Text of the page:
Susan Byrd, MHRD
Senior Vice President, People
March 31, 2017
We hear a lot these days about STEM education—an interdisciplinary, applied approach to teaching science, technology, engineering, and mathematics. The rise of women in STEM careers is notable, too. So, as Women’s History Month draws to a close, we decided to look to the future being built right now by some of the women at SpecialtyCare who pursued careers in science and are responsible for our clinical education and training programs today. Each has had a unique journey that includes education, choices, gumption, and surprises. They actively honed their interests and cultivated their talents to reach their current roles, and they continue to apply their strengths toward additional growth for themselves and others—men and women alike.
Linda Mongero, Director of Education and Clinical Performance, is a perfusionist who has always enjoyed exploring the natural sciences. The field of cardiovascular perfusion opened the doors for her to discover her strengths as the director of clinical perfusion at a major medical center, clinical instructor at several perfusion schools, officer of professional organizations, and author of numerous research articles.
“Science has historically been dominated by men with few exceptions and many believe this to be because of discrimination, job opportunity, and credit denied for the work done by women in the past. Luckily, I have never had to endure any of these roadblocks. I followed my heart and did what I was interested in and the rest followed. Don’t worry about someone else’s journey, just pursue your dreams. Make sure early on that your dreams are in line with your abilities. Choose a career that will suit your interests but also your lifestyle. You can easily blend a family and work life if you set goals and stick to them. Women are the best multitaskers on the planet. The ability to juggle job, family, and self-wellness is more than apparent.”
Julie Trott, Director of Surgical Neurophysiologist I Education, prepares entry-level surgical neurophysiologists to perform intraoperative neuromonitoring (IONM) in the operating room. The representation of women in the program has risen from an average of 49% over the past four years to 64% in the past two years.
“Training adults who are brand new to their career field of interest is a dynamic role. I teach, I lead, I counsel, and I coach, probably equivalently. I think some keys to being successful include being patient and conscientious in communication and decision-making, as well as setting clear expectations and upholding clear standards. Success is a journey. You must make that journey as a whole, self-aware person: professional, parent, friend, student, explorer. All are part of your identity. Own it.
Our intraoperative neuromonitoring training is a competency-based program with objective assessments and performance metrics. Our selection criteria and performance measures are made crystal clear and are obviously blind to gender. As a leader, I hope to facilitate well-rounded learning of all of the men and women in our program so that they may realize fair opportunity. As a woman, I hope I serve as an inspiration.”
Cheryl Wiggins, Vice President of IONM Education and Clinical Performance, grew up with parents and brothers who all chose scientific careers, so the pathway to science was a natural choice for her. She started toward physical therapy but adjusted course to earn a doctorate in audiology. She then discovered that she could use her expertise to excel in intraoperative neuromonitoring, and she’s been hooked ever since. One of her favorite aspects of IONM is training others to be successful in the field.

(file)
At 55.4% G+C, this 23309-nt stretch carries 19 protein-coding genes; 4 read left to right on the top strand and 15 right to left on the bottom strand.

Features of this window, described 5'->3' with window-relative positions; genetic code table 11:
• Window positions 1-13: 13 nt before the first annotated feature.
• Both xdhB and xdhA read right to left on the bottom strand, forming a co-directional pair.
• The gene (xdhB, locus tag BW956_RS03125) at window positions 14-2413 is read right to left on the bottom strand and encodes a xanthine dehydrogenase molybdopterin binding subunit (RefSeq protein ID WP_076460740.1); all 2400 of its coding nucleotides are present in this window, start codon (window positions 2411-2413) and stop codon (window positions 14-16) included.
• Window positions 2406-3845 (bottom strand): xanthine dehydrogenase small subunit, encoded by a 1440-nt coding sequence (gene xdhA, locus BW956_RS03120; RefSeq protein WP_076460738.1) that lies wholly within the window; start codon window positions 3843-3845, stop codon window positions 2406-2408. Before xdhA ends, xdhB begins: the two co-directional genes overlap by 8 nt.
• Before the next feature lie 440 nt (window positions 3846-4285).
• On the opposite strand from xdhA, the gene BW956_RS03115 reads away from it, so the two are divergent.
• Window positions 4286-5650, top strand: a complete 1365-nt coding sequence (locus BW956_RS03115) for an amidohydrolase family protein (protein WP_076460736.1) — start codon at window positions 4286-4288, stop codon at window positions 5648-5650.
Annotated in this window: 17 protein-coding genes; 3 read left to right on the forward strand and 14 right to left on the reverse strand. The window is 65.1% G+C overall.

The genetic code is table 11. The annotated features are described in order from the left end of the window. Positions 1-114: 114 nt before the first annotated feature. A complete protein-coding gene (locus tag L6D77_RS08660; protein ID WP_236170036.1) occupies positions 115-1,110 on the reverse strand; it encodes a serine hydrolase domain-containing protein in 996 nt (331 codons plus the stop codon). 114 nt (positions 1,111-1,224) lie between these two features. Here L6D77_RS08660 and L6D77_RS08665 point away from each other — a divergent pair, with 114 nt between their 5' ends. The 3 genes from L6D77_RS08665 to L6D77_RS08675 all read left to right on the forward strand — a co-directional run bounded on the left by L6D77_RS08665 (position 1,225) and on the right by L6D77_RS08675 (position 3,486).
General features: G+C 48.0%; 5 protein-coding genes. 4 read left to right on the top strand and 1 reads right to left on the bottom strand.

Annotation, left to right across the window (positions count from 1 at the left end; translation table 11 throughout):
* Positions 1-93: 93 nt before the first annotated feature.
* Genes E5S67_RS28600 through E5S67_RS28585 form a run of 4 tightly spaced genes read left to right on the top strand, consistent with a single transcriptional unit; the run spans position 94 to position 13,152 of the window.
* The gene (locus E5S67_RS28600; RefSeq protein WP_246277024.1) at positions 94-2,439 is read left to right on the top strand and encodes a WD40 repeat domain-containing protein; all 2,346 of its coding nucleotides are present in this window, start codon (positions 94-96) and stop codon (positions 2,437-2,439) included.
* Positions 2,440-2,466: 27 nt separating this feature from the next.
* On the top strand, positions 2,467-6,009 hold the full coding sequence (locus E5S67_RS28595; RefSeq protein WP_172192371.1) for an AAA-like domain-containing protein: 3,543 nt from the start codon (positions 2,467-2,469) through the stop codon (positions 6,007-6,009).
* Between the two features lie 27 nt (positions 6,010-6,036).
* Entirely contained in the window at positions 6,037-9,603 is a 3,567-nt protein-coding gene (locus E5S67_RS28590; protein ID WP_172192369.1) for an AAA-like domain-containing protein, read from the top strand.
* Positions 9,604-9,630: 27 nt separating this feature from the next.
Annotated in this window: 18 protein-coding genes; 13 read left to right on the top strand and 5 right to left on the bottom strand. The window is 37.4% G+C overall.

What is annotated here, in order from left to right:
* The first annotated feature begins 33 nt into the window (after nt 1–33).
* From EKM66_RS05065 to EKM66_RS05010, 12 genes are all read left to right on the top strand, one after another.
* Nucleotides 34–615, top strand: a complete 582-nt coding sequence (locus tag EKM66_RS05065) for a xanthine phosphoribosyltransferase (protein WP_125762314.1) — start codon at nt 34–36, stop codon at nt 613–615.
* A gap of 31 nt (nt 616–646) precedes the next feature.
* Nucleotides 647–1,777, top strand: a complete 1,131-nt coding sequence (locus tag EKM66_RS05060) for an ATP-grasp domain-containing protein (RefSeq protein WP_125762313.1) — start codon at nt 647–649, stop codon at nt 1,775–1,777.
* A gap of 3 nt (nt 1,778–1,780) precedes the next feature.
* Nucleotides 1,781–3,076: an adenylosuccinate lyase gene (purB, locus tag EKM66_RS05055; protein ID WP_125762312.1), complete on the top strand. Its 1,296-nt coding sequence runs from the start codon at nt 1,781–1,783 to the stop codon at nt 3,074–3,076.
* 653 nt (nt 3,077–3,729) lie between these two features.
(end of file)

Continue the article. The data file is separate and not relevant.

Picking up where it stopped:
“If you’re interested in a healthcare career, take a wide variety of science-related coursework, even if at first glance it doesn’t seem pertinent. Expose yourself to the broadest range of sciences that you have access to, and explore the abundance of free courses available via edX or Coursera. These free online courses may show you worlds of possibilities and career paths that you did not know existed.
To be successful, a background including science is always helpful, but being a team player and learning from constructive criticism are also essential attributes. This applies to both men and women. Healthcare will be changing for everyone, not just women, and the best thing that we can do is to stay informed.”
Sonia Zuzek, Director of Clinical Education, began her career as lead science coordinator at a school with mostly at-risk students. She loved the work but eventually refocused on a healthcare career. She began as an autotransfusionist and in time managed services at multiple hospitals simultaneously until she merged her education and clinical careers.
“Women are integrating into healthcare careers in what has traditionally been a male-dominated field. What this means is that we are seeing women as surgeons, perfusionists, engineers, architects, and business leaders in healthcare companies. The culture is changing; girls are being taught that they can build, they can fix, they can design, and they can run a business. The truth is we have always been able to do this, but we weren’t focusing on it. I anticipate that we will see innovations in medicine heavily influenced by the influx of women in this field. It’s estimated that women make 80% of the healthcare decisions within their families, and now they can bring that research and effort to the industry.”
None of the women who contributed to this article achieved their success alone. All credit other women who encouraged them, and now they are passionate about building up others, too. With that in mind, it’s a good time for all of us to take a few minutes to remember and thank the women who’ve helped us along the way, and then consider how we, in turn, can inspire others who are on the path to careers that might have seemed out of reach not so long ago.